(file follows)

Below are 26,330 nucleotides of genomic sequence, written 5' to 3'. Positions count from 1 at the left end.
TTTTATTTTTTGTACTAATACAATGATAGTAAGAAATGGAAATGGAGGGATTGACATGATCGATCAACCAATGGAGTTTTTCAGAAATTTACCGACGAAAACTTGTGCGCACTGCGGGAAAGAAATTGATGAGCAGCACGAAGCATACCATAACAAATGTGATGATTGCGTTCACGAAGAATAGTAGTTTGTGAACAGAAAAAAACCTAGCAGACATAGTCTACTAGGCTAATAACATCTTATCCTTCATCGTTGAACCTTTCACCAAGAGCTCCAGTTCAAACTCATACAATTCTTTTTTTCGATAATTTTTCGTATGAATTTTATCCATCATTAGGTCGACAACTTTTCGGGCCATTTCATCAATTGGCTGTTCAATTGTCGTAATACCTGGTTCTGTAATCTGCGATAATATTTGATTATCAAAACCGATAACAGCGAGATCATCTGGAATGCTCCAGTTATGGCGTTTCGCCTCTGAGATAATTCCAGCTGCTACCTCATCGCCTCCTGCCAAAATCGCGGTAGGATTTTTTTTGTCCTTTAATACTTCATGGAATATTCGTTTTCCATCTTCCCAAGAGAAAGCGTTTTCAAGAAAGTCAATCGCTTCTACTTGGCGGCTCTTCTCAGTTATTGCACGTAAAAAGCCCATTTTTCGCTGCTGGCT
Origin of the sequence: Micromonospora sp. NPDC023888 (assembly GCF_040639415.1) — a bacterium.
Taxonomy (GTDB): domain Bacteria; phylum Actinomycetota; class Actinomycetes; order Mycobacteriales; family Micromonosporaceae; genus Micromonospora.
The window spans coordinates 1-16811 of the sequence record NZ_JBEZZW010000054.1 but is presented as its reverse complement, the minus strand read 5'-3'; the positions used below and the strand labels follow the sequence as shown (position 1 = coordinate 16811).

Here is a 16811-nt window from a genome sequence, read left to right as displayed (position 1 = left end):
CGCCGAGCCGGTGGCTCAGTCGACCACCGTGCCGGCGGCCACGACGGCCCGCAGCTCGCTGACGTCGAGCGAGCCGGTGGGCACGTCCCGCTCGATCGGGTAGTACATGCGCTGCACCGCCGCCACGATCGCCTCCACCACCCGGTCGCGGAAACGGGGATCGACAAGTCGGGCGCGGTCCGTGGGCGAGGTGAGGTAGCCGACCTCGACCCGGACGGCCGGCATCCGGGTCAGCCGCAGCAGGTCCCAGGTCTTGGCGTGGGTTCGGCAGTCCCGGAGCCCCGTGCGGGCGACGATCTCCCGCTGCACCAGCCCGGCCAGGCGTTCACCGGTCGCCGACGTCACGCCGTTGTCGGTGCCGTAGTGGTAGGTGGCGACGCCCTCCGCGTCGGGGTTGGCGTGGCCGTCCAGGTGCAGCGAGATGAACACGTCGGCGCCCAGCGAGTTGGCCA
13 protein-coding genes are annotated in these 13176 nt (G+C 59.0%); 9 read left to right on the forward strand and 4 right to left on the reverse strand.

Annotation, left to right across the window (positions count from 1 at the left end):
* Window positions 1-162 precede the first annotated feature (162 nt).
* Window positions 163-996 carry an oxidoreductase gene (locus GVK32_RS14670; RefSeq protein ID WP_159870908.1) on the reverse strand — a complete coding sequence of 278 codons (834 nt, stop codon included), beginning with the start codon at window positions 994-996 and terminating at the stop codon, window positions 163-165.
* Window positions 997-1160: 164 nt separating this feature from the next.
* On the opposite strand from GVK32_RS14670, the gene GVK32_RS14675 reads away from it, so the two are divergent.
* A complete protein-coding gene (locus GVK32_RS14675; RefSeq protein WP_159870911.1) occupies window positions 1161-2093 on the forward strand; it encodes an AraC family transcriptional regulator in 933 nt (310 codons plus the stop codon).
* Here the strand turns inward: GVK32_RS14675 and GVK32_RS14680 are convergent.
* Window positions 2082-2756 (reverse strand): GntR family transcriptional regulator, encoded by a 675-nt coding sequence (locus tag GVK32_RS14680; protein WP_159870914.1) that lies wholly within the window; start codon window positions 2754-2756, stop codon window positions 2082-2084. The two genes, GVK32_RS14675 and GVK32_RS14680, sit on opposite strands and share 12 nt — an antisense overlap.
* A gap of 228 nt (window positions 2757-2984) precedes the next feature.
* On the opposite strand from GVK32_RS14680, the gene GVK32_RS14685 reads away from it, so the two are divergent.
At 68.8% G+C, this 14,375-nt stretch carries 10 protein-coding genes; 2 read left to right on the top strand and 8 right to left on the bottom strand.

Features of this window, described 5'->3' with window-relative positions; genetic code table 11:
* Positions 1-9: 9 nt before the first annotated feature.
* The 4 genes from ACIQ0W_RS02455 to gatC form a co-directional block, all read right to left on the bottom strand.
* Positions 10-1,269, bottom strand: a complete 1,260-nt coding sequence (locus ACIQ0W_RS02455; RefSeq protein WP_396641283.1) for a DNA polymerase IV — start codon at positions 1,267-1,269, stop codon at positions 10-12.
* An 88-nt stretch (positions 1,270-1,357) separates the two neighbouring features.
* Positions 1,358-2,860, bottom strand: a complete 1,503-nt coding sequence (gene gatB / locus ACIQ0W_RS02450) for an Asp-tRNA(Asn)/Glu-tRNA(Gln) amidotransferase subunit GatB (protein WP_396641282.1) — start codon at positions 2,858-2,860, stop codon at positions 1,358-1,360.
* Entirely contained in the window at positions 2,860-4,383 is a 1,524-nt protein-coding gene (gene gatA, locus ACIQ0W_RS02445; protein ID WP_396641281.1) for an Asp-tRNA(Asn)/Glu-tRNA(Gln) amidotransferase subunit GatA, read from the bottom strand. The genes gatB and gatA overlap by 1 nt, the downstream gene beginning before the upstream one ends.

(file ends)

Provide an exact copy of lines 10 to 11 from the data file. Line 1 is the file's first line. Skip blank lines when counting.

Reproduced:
* Window positions 1-162 precede the first annotated feature (162 nt).
* Window positions 163-996 carry an oxidoreductase gene (locus GVK32_RS14670; RefSeq protein ID WP_159870908.1) on the reverse strand — a complete coding sequence of 278 codons (834 nt, stop codon included), beginning with the start codon at window positions 994-996 and terminating at the stop codon, window positions 163-165.